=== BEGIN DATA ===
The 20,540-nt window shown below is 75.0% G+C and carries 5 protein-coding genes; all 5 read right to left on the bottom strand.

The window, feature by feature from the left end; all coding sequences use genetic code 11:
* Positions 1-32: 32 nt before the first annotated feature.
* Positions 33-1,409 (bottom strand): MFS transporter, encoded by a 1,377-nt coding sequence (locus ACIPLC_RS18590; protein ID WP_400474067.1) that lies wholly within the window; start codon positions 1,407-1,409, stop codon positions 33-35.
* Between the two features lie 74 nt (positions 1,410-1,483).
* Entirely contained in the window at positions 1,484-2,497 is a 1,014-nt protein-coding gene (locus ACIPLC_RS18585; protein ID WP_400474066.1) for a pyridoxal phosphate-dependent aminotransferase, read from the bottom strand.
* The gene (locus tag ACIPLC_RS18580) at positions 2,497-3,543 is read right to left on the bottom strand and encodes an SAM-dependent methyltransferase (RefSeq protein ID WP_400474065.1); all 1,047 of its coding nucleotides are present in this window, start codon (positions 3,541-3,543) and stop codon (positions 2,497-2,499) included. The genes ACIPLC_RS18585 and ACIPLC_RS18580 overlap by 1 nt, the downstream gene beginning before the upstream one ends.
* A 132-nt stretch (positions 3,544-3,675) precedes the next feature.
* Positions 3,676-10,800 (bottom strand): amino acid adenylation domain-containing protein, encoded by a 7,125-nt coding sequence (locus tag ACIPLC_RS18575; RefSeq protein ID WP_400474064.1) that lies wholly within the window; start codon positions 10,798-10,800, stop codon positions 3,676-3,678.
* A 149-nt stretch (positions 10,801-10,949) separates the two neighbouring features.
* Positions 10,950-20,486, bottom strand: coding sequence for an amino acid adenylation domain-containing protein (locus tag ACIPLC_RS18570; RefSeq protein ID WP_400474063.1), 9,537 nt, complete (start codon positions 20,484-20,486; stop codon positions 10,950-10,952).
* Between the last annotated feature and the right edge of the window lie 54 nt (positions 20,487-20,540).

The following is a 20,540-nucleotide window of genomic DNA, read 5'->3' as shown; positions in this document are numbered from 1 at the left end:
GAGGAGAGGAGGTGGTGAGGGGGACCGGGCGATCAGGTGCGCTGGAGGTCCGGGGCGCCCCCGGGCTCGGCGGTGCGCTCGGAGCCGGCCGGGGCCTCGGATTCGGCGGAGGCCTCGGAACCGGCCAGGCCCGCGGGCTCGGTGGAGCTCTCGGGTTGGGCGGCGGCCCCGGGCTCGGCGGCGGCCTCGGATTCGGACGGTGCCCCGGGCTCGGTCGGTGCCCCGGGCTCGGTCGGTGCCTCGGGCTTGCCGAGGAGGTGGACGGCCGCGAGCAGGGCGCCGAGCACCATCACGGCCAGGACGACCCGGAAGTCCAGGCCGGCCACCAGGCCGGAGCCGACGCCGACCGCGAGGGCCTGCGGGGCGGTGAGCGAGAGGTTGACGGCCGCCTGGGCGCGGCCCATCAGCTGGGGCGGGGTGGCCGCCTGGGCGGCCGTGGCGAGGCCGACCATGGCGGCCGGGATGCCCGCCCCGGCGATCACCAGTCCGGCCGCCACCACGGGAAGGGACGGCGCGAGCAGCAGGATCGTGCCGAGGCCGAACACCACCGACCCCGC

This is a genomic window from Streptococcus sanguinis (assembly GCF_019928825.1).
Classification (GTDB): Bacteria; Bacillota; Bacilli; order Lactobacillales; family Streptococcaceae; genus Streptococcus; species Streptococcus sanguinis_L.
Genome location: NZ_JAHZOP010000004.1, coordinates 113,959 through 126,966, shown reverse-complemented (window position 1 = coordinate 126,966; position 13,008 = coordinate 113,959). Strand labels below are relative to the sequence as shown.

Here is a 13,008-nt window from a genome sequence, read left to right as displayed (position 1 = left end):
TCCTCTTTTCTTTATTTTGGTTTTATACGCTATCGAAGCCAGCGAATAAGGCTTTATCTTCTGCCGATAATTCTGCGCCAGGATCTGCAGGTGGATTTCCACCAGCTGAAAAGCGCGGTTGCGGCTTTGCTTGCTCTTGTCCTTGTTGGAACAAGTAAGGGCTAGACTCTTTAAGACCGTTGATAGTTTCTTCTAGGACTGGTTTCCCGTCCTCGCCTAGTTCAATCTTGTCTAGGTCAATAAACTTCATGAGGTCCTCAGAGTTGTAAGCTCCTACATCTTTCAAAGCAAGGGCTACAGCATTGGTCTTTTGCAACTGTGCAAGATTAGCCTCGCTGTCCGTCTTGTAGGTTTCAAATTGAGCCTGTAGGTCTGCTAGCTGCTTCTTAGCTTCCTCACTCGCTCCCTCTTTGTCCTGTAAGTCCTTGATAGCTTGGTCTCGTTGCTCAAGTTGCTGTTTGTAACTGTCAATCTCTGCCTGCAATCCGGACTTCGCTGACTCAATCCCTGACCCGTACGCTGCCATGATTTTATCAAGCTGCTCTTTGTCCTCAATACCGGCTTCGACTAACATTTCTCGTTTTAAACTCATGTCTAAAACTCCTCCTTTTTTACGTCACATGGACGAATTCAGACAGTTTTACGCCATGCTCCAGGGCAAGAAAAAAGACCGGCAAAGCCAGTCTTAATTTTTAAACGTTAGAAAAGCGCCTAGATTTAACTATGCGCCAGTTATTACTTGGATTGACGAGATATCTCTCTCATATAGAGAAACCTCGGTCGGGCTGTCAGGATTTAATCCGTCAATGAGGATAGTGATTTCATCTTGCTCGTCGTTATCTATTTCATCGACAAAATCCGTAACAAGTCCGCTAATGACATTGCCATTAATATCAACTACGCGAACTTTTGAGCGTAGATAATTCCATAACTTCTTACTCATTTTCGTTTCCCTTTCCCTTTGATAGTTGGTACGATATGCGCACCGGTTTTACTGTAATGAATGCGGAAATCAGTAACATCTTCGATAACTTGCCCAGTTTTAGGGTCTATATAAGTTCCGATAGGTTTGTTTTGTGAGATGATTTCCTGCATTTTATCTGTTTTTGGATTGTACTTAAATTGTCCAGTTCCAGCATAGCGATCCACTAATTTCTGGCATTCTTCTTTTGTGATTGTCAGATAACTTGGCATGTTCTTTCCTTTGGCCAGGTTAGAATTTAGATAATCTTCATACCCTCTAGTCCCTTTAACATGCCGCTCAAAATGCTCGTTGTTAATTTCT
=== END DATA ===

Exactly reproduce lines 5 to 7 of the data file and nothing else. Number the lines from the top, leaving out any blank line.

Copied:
* Between the two features lie 74 nt (positions 1,410-1,483).
* Entirely contained in the window at positions 1,484-2,497 is a 1,014-nt protein-coding gene (locus ACIPLC_RS18585; protein ID WP_400474066.1) for a pyridoxal phosphate-dependent aminotransferase, read from the bottom strand.
* The gene (locus tag ACIPLC_RS18580) at positions 2,497-3,543 is read right to left on the bottom strand and encodes an SAM-dependent methyltransferase (RefSeq protein ID WP_400474065.1); all 1,047 of its coding nucleotides are present in this window, start codon (positions 3,541-3,543) and stop codon (positions 2,497-2,499) included. The genes ACIPLC_RS18585 and ACIPLC_RS18580 overlap by 1 nt, the downstream gene beginning before the upstream one ends.